A hookah.

The Columbia Heights City Council is pushing to ban indoor smoking or sampling of tobacco products, a move that one local business says may force it to close.

The City Council had a first reading of the proposed change to city code May 24 and will conduct a second reading at its meeting Monday, June 14, at 7 p.m., when it could give the ordinance final approval.

Columbia Heights Community Development Director Aaron Chirpich said at the May 24 meeting that the Police Department conducted compliance checks on licensed tobacco sales establishments in late 2020. On Nov. 6, 2020, two businesses failed the compliance checks and received citations for selling tobacco to minors. The businesses cited were the Smoke & Vape Shop at 2311 37th Ave. NE and Afandina Cafe at 4001 University Ave. NE.

“The report of those violations prompted a broad conversation by City Council members and staff regarding tobacco sales and consumption regulation within the city, specifically the regulation of indoor smoking and sampling,” Chirpich said.

Closing a loophole

The Minnesota Clean Indoor Air Act already bans smoking tobacco, including electronic cigarettes, in most indoor public places, at public meetings, in places of employment and in public transportation. But the law allows smoking tobacco products in smoke shops for the purpose of sampling.

Hookah bars and cigar lounges have used that exception as a loophole to sell tobacco products that customers use in the store under the pretense of sampling. There are several locations in the Twin Cities metro area where you can go simply to smoke on site.

But under the Minnesota Department of Health’s interpretation of state statute, that’s not legal.

“Businesses whose primary purpose is to provide a place for customers to smoke are violating the MCIAA (Minnesota Clean Indoor Air Act),” Minnesota Department of Health indoor air unit supervisor Daniel Tranter wrote in a letter to the city of Columbia Heights. “While the MCIAA does contain a provision that allows customers or potential customers to light tobacco in dedicated retail tobacco stores ‘for the specific purpose of sampling,’ this exemption does not apply to dedicated smoking lounges. The authors of the Freedom to Breathe amendments to the MCIAA intended the exemption to allow customers to try out a portion of a tobacco product in a tobacco store to determine if they’d like to purchase a larger quantity of the product to smoke elsewhere.”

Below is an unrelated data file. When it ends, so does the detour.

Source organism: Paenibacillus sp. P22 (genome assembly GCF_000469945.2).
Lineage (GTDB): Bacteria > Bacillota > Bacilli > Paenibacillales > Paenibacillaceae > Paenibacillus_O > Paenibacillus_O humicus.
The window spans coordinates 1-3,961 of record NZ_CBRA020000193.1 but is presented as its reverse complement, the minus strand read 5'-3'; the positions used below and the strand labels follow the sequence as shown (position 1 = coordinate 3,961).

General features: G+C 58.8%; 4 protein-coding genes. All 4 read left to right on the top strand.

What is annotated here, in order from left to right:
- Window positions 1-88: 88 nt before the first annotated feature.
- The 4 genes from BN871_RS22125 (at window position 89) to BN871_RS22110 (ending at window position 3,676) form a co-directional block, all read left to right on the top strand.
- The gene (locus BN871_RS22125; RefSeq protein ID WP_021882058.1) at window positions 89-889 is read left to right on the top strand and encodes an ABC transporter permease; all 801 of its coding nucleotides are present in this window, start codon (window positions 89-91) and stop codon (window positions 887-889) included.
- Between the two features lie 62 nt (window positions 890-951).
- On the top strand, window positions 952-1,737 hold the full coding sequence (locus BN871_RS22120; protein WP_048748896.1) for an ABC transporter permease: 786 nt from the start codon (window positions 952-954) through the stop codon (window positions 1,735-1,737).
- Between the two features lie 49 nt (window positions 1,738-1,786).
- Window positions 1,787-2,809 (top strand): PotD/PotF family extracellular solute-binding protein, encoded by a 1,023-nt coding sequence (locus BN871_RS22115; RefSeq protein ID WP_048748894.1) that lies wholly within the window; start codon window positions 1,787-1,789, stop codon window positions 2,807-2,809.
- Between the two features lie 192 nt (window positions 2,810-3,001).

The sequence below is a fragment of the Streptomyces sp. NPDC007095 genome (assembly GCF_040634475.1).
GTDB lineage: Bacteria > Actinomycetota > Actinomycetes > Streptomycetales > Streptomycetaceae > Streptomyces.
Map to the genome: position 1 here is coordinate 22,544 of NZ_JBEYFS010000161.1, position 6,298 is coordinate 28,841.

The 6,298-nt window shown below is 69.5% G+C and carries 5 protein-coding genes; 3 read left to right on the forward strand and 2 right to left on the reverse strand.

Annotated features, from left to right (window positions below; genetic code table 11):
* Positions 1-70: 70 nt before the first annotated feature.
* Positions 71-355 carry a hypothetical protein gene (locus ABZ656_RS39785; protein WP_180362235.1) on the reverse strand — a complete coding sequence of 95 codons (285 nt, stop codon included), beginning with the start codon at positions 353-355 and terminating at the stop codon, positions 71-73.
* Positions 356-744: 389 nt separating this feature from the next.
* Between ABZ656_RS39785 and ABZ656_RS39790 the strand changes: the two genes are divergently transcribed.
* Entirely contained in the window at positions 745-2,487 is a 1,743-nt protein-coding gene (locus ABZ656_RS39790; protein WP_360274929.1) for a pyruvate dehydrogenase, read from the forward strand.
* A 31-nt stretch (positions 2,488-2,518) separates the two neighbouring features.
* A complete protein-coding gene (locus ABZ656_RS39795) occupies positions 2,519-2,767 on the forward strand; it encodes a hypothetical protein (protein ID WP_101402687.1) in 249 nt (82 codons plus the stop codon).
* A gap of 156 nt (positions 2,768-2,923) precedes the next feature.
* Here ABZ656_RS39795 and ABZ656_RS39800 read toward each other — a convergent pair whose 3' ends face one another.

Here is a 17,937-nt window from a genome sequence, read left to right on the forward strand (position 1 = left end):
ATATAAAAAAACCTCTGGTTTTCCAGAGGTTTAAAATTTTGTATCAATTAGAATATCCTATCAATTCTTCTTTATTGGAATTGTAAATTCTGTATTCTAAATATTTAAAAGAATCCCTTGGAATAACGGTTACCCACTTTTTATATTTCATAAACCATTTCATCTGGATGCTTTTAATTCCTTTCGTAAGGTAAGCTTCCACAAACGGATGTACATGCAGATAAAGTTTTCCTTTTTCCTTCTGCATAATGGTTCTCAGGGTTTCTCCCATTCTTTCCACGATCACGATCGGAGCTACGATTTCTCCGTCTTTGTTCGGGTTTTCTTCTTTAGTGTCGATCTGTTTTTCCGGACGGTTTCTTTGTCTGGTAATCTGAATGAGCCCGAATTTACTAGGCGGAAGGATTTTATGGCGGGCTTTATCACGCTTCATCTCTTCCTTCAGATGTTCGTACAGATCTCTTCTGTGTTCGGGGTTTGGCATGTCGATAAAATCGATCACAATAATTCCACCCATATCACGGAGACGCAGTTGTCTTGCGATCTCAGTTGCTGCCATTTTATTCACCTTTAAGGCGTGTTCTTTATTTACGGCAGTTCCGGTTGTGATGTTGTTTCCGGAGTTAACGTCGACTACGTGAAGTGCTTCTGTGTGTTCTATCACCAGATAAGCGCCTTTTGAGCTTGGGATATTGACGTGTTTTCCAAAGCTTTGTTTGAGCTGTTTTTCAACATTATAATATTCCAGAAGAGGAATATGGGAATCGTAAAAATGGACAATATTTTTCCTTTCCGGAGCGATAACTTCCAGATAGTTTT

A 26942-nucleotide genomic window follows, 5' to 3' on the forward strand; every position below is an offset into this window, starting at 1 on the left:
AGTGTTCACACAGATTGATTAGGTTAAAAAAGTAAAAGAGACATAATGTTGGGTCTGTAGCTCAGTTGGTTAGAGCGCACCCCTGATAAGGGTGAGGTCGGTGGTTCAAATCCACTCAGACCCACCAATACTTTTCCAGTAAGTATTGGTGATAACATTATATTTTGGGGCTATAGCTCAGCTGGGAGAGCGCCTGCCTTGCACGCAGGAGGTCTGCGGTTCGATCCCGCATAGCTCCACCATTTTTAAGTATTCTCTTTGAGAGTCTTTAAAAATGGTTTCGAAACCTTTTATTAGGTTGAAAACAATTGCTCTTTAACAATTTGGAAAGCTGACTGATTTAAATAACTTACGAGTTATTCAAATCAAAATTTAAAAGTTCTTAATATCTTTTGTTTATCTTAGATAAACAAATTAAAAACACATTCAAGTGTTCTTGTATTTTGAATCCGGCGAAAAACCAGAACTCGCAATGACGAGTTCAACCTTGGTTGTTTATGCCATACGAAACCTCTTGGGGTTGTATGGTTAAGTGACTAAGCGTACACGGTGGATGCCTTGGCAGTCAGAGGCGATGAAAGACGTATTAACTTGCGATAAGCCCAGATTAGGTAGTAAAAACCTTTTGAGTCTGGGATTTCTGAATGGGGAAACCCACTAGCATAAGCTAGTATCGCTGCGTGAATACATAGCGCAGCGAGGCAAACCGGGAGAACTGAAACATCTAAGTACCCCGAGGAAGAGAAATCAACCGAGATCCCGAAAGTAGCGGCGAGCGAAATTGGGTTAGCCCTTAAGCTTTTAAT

Tranter said that establishments allowing indoor smoking in violation of the Clean Indoor Air Act may be subject to enforcement procedures, which could include penalties of up to $10,000 per violation.

Although the Department of Health says smoking lounges are illegal under state law, the city’s proposed ordinance would eliminate ambiguity and explicitly close the sampling loophole by banning all indoor sampling.

Many cities have already taken similar steps, including neighboring Fridley and Hilltop, as well as Arden Hills, Bloomington and Minneapolis.

Business objects

Hookah Kingdom, which is at 4919 Central Ave. NE and has operated in the city by the current owners since 2015, says the proposed ordinance would harm its business and could even cause it to close.

According to a letter to the City Council from Hookah Kingdom’s accountant, Husein Ahmed, 65% of gross sales at the shop come from sampling tobacco in store, which helps with the sale of hookah and tobacco products.

If the ordinance goes through, Hookah Kingdom would have to reduce its staff from an average of about nine employees to just two employees.

“With a reduction of sales, it would be exceedingly difficult to remain open and maintain all the business expenses,” Ahmed wrote. “We are tied to a lease agreement that has 4 years and 3 months remaining.”

Ahmed added that the COVID-19 pandemic severely affected Hookah Kingdom’s business.

During a public hearing May 24, Hookah Kingdom’s lawyer, Kathleen M. Loucks, told the City Council that since the shop opened, “it has been forced to retain counsel and has spent thousands of dollars addressing alleged violations of the city code and gone above and beyond to make sure that Hookah Kingdom complies chapter and verse with city and state codes, whether it be venting, electrical, fire, seating occupancy and other safety regulations.”

She also pointed out the cultural significance of hookah smoking.

“As it stands, the Hookah Kingdom is the only tobacco shop in the city of Columbia Heights that provides hookah sampling,” Loucks said. “As I am sure you are well aware, hookah is a cultural practice which is largely Middle Eastern and African in origin. In fact, approximately 99% of the customers at Hookah Kingdom are from Africa or Middle Eastern origin. The practice of hookah sampling has cultural and historical implications for the Muslim community in Columbia Heights. The city of Columbia Heights already limits tobacco shop licenses to three. For a company that has already struggled significantly with the pandemic and faced a significant loss of revenue from 2020, prohibiting sampling could actually force Hookah Kingdom out of business.”

City has been here before

In October 2014, the City Council considered prohibiting indoor sampling of tobacco products. During the public hearing at the second reading, a former owner of the Hookah Kingdom said if the city were to ban sampling, he would go out of business. Many others spoke during the public hearing in support of Hookah Kingdom.

Ultimately the 2014 City Council chose not to ban sampling.


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